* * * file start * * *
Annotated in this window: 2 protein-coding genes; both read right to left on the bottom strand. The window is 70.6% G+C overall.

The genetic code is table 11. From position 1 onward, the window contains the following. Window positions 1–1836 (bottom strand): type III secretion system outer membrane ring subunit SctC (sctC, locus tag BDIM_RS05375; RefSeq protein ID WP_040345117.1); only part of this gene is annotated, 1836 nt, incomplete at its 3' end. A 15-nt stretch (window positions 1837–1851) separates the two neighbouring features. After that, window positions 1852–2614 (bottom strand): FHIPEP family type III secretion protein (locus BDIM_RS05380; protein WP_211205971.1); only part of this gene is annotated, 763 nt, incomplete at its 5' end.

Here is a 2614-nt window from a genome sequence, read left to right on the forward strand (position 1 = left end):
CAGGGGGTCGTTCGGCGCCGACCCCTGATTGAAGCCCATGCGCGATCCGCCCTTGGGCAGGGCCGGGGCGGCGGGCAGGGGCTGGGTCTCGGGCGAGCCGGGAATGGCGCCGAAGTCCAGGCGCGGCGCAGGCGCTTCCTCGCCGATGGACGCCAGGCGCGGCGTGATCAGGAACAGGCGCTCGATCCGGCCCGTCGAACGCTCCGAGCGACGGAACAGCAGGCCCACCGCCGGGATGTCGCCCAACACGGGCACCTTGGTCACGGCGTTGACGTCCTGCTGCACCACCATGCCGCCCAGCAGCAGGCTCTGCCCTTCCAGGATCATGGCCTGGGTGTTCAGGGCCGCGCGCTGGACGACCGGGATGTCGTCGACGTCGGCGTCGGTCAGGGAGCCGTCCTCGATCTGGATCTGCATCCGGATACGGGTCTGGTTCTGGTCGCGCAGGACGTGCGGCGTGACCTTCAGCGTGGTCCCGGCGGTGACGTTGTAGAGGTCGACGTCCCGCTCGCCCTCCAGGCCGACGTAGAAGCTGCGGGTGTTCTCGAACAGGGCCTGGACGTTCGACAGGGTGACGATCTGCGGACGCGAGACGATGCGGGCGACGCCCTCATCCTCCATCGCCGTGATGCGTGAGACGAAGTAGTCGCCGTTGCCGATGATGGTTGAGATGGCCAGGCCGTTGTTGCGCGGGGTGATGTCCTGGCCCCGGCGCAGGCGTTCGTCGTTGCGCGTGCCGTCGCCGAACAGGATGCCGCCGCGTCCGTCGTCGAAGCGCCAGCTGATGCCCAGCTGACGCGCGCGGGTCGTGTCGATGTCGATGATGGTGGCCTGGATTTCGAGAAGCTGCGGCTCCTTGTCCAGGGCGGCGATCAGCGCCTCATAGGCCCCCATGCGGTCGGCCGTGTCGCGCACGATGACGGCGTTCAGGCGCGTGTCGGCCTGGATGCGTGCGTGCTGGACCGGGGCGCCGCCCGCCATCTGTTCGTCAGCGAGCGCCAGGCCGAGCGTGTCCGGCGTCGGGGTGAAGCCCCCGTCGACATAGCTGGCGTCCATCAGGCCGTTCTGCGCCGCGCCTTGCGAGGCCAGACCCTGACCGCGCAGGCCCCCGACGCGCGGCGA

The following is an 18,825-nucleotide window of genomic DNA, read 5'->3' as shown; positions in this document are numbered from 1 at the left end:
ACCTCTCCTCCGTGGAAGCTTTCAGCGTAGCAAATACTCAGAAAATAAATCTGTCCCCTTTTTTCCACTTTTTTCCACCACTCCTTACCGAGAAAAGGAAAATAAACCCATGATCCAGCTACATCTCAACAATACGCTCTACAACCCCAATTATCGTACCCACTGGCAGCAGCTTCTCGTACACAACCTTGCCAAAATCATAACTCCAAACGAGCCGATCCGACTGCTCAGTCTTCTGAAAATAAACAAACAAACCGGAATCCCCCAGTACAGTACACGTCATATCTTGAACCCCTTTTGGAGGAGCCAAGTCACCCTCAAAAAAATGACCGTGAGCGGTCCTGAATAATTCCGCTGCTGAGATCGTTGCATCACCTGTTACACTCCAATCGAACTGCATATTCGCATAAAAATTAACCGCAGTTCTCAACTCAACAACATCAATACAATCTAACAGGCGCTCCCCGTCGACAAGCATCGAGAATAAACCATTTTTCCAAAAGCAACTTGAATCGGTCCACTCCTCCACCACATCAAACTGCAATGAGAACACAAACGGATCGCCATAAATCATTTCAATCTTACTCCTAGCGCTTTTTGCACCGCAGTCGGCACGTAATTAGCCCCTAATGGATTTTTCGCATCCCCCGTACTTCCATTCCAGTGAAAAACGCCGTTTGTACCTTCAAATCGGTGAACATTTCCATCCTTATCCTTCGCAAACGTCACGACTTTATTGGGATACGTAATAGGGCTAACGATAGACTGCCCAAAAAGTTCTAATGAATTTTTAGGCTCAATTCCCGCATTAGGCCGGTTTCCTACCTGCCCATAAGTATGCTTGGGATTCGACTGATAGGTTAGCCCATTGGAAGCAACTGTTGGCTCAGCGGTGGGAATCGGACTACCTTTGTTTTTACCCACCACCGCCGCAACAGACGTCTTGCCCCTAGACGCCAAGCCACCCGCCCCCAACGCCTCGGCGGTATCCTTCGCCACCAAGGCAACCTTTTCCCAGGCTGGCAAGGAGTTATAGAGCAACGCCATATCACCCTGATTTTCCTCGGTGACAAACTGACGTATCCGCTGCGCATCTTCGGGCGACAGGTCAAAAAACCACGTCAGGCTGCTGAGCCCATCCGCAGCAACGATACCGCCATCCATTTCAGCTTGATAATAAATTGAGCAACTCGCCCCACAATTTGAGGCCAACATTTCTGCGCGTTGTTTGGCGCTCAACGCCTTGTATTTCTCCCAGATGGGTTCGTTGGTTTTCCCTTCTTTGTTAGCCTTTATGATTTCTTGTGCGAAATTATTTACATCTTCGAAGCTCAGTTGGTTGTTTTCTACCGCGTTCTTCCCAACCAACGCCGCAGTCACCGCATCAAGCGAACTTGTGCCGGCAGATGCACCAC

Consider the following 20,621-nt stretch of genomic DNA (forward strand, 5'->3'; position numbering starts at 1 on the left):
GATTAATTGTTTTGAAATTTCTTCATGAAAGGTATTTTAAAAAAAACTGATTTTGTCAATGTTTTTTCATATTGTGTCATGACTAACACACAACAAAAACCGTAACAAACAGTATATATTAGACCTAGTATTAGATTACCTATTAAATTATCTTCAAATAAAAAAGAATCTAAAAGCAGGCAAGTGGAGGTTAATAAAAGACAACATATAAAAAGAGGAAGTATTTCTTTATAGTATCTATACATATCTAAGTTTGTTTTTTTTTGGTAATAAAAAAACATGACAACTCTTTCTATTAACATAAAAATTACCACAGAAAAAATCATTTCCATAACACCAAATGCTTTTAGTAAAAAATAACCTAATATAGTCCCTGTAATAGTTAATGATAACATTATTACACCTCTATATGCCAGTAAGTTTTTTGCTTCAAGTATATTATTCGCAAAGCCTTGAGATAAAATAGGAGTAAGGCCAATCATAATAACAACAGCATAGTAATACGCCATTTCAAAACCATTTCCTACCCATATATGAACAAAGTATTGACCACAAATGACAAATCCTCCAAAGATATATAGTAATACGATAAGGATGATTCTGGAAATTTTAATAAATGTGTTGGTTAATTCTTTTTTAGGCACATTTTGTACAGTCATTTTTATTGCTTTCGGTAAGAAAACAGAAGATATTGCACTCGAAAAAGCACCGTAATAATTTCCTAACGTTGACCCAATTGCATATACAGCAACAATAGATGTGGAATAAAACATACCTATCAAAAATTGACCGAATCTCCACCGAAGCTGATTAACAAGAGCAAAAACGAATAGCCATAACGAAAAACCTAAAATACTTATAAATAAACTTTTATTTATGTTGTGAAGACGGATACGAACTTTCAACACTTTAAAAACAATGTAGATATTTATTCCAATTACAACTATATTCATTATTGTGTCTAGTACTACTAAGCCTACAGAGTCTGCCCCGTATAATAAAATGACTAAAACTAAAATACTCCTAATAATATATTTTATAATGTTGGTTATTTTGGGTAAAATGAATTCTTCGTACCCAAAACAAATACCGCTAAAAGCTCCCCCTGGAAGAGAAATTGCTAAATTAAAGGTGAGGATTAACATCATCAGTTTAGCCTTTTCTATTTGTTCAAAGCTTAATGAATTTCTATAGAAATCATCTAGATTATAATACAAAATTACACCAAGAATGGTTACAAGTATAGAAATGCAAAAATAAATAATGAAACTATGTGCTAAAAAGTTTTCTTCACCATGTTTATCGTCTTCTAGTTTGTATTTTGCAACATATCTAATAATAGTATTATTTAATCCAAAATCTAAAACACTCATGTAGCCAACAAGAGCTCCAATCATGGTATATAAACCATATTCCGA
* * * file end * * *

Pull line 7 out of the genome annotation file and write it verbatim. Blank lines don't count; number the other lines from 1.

Consider the following 20,621-nt stretch of genomic DNA (forward strand, 5'->3'; position numbering starts at 1 on the left):